First of all I would like to give a huge thanks to PitRat Racing for making us feel like part of the team for the day, both the highs and the lows. Just by hanging around with you for the day, I learned a lot about photographing this high octane sport, the nuances and the opportunities. I hope you enjoy the images and would love to do it again.
If you want to see the whole gallery of all the images, click on the slideshow or click here and it will take you to the gallery.
There is nothing quite like being on a beach at sunrise. The gentle sound of the waves rolling into and off the beach. The sea birds wheeling above, calling out to the others as the sun rises. As Simon and I walked along the beach towards Cape Kidnappers, we found this sea stack. What a beautiful place to watch the sunrise. That's one of the things I love about photography, how it gives you licence to enjoy the simple things both while you are there and later.
Anything more than 500 yds from the car just isn't photogenic. - Brett Weston
The best landscape images are not always when the sky is on fire or the peace of the blue hour leaves stills the world. If the landscape only looked great around sunrise and sunset then why can it take our breath away, just simply driving around a corner. Landscape images show us the world in all its moods and find the beauty within them.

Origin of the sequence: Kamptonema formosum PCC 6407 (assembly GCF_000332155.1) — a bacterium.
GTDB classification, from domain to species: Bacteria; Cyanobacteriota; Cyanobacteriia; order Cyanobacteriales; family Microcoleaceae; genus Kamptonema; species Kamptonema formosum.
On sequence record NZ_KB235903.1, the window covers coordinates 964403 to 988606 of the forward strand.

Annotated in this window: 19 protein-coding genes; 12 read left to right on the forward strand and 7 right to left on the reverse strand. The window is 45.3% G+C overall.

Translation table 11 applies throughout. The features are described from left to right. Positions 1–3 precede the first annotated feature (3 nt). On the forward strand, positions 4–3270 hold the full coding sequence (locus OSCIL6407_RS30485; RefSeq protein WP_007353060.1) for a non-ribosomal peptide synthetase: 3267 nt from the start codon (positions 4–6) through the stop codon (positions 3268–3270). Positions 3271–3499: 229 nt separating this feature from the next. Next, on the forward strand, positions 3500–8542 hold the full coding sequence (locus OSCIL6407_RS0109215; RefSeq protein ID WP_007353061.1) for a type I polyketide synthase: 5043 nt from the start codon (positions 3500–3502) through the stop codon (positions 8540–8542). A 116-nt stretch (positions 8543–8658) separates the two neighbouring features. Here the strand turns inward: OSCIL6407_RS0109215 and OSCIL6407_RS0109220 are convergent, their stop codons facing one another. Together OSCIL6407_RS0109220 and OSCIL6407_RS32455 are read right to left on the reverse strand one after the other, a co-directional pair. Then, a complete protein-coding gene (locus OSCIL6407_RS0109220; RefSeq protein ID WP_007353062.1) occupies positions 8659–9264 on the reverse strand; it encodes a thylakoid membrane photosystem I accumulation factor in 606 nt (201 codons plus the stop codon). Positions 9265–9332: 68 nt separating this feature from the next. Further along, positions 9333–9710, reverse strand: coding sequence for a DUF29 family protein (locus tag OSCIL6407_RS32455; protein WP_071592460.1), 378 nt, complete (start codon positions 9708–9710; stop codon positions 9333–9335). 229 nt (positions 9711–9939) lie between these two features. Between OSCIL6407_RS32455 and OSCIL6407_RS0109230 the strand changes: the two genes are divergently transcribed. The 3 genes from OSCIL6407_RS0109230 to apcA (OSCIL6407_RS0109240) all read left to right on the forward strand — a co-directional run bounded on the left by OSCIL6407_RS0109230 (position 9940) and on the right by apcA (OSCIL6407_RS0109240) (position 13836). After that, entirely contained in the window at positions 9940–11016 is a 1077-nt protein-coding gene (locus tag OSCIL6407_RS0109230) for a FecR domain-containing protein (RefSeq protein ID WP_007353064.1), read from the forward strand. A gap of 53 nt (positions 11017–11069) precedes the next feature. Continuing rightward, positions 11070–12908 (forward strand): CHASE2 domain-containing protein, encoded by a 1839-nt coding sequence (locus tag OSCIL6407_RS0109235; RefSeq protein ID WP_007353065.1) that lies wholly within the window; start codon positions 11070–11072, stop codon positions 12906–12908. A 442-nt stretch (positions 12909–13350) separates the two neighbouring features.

That might seem like an exaggeration right, a bit of poetic licence to make a cool title? Maybe I meant, it was ten thousand steps, including the return trip, that would be slightly more sane wouldn't it? Nope, according to Simon's pedometer it was pretty close, it may have even been a few more who knows? So how did we wind up walking so far before sunrise, we decided to walk out to Cape Kidnappers from Clifton. According to the website, that's about eight to nine kilometers, depending on where you stop. With the tides and the time of sunrise factored in, we hoped we would have just enough time. In the end, I doubt we could have left any earlier as we had to wait every now and then to let the tide recede enough for us to continue to walk out.